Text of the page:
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World J Biol Chem. 2012 Oct 26;3(10):180-3. doi: 10.4331/wjbc.v3.i10.180.

Salivary immunoglobulin classes in Nigerian smokers with periodontitis.

Author information

1
Olatunde A Olayanju, Sheu K Rahamon, Ijeboime O Joseph, Olatunbosun G Arinola, Immunology Unit, Department of Chemical Pathology and Immunology, College of Medicine, University of Ibadan, Ibadan 100254, Nigeria.

Abstract

AIM:

To determine the levels of salivary immunoglobulin classes in Nigerian smokers and non-smokers with periodontitis.

METHODS:

Sixty-nine individuals were recruited into this study after obtaining informed consent. They were subdivided into three groups that consisted of 20 (aged 46 ± 11 years) cigarette smokers with periodontitis (S+P); 24 (40 ± 12 years) smokers without periodontitis (S-P); and 25 (53 ± 11 years) non-smokers with periodontitis (NS+P). An oral and maxillofacial surgeon used radiographs for periodontal probing for the diagnosis of periodontitis. The smokers included subjects who smoked at least six cigarettes per day and all the periodontitis patients were newly diagnosed. About 5 mL of unstimulated saliva was expectorated by each subject into plain sample bottles. Salivary immunoglobulin levels were estimated using enzyme linked immunosorbent assay. Student's t test was used to determine significant differences between the means. Values of P < 0.05 were regarded as significant.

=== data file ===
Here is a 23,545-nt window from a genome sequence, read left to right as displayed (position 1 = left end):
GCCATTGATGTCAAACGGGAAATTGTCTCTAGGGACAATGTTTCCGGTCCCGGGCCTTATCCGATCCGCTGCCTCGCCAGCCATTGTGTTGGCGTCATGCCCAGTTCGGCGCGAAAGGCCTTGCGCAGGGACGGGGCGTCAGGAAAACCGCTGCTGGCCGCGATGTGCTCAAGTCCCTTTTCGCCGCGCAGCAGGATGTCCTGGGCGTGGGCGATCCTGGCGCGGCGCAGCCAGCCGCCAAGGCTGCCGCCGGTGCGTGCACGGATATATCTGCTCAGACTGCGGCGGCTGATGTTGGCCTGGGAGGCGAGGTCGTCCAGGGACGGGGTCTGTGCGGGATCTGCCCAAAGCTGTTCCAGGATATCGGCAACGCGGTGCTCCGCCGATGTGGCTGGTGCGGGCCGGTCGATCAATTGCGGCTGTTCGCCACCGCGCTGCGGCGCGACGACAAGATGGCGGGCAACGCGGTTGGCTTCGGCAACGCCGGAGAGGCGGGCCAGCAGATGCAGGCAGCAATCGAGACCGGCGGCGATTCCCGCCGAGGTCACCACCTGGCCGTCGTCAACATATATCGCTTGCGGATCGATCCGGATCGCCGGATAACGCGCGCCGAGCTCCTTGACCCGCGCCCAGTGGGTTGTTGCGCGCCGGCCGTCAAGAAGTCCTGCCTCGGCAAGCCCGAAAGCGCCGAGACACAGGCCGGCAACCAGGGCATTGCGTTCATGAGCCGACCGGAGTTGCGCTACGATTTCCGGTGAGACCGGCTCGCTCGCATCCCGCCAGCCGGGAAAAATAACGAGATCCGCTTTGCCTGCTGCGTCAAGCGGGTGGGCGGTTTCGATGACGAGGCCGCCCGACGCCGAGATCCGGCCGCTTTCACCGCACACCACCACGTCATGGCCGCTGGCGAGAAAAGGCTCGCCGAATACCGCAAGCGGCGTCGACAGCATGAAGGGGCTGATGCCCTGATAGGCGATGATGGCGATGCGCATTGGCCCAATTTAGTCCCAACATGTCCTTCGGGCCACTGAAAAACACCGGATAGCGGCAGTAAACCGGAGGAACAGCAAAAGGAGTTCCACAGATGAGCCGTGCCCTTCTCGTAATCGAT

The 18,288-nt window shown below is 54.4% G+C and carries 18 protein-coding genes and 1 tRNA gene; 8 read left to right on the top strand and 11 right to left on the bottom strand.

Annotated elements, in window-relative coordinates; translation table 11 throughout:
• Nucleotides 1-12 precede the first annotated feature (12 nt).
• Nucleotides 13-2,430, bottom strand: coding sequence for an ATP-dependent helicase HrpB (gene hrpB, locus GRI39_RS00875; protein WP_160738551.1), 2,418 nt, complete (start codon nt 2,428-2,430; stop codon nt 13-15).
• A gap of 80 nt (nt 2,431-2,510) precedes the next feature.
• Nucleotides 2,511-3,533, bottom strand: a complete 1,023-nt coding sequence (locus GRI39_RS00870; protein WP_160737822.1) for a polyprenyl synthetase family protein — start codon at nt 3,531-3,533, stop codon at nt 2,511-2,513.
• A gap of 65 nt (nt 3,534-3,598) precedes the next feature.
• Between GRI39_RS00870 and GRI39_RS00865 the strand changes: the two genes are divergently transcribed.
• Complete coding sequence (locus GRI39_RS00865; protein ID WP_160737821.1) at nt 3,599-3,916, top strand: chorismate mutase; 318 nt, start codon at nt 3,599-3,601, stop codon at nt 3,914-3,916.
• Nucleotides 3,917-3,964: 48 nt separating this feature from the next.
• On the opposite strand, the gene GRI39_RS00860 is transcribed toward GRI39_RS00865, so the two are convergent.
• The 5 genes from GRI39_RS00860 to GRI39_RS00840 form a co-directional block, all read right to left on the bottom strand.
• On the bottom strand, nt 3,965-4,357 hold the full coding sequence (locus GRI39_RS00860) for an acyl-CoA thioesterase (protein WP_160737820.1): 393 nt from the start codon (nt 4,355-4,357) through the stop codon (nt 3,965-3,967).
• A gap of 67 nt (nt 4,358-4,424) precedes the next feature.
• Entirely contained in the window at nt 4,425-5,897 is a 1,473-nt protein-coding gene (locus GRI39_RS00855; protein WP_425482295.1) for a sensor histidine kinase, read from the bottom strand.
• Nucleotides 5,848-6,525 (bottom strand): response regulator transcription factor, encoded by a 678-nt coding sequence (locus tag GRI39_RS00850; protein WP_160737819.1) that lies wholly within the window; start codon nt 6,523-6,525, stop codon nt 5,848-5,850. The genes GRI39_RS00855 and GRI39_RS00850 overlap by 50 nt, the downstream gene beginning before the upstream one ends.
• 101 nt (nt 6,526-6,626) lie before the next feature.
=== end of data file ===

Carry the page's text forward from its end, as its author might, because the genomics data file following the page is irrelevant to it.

RESULTS:

No significant differences were observed in the mean salivary levels of the immunoglobulin classes (IgG, IgA, IgM and IgE) when S+P was compared with S-P. Mean salivary levels of IgA (520.0 ± 155.1 ng/mL vs 670.0 ± 110 ng/mL, P = 0.000) and IgM (644.5 ± 160.0 ng/mL vs 791.4 ± 43.7 ng/mL, P = 0.000) were significantly lower in the S+P compared with NS+P group. Salivary IgA (570.4 ± 145.6 ng/mL vs 670.0 ± 110 ng/mL, P = 0.008) and IgM (703.1 ± 169.3 ng/mL vs 791.4 ± 43.7 ng/mL, P = 0.012) levels were significantly lower in the S-P compared with NS+P group. Only one (5%) periodontal patient had detectable levels of salivary IgE (0.20 IU/mL). Similarly, only one smoker (4.17%) had detectable levels of salivary IgE (0.04 IU/mL) and two non-smokers (9.52%) had detectable levels of IgE (0.24 IU/mL).

CONCLUSION:

Our study suggests that reduced salivary IgA and IgM levels in smokers with periodontitis could enhance increased susceptibility to periodontitis.

KEYWORDS:

Cigarette smoke; Immunoglobulin; Periodontitis; Saliva; Smokers

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